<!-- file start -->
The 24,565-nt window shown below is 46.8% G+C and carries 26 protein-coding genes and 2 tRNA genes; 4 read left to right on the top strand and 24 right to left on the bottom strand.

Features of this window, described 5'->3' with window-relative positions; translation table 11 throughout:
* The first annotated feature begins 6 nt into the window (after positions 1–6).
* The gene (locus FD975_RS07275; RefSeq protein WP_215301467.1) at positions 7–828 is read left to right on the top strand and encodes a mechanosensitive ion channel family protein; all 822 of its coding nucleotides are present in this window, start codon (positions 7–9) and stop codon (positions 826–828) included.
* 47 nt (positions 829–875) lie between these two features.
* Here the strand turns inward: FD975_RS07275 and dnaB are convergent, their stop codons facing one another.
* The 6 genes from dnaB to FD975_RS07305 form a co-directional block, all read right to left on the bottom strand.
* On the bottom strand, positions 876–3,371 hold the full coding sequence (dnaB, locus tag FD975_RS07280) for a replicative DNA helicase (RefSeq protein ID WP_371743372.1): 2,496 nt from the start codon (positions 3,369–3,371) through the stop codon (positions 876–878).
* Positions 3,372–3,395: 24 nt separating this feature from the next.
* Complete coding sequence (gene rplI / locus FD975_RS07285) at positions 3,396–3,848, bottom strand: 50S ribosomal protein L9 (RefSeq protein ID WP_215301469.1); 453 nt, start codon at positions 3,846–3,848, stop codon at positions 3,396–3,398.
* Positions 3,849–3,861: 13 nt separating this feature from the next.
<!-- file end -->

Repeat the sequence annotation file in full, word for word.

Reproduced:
The 24,565-nt window shown below is 46.8% G+C and carries 26 protein-coding genes and 2 tRNA genes; 4 read left to right on the top strand and 24 right to left on the bottom strand.

Features of this window, described 5'->3' with window-relative positions; translation table 11 throughout:
* The first annotated feature begins 6 nt into the window (after positions 1–6).
* The gene (locus FD975_RS07275; RefSeq protein WP_215301467.1) at positions 7–828 is read left to right on the top strand and encodes a mechanosensitive ion channel family protein; all 822 of its coding nucleotides are present in this window, start codon (positions 7–9) and stop codon (positions 826–828) included.
* 47 nt (positions 829–875) lie between these two features.
* Here the strand turns inward: FD975_RS07275 and dnaB are convergent, their stop codons facing one another.
* The 6 genes from dnaB to FD975_RS07305 form a co-directional block, all read right to left on the bottom strand.
* On the bottom strand, positions 876–3,371 hold the full coding sequence (dnaB, locus tag FD975_RS07280) for a replicative DNA helicase (RefSeq protein ID WP_371743372.1): 2,496 nt from the start codon (positions 3,369–3,371) through the stop codon (positions 876–878).
* Positions 3,372–3,395: 24 nt separating this feature from the next.
* Complete coding sequence (gene rplI / locus FD975_RS07285) at positions 3,396–3,848, bottom strand: 50S ribosomal protein L9 (RefSeq protein ID WP_215301469.1); 453 nt, start codon at positions 3,846–3,848, stop codon at positions 3,396–3,398.
* Positions 3,849–3,861: 13 nt separating this feature from the next.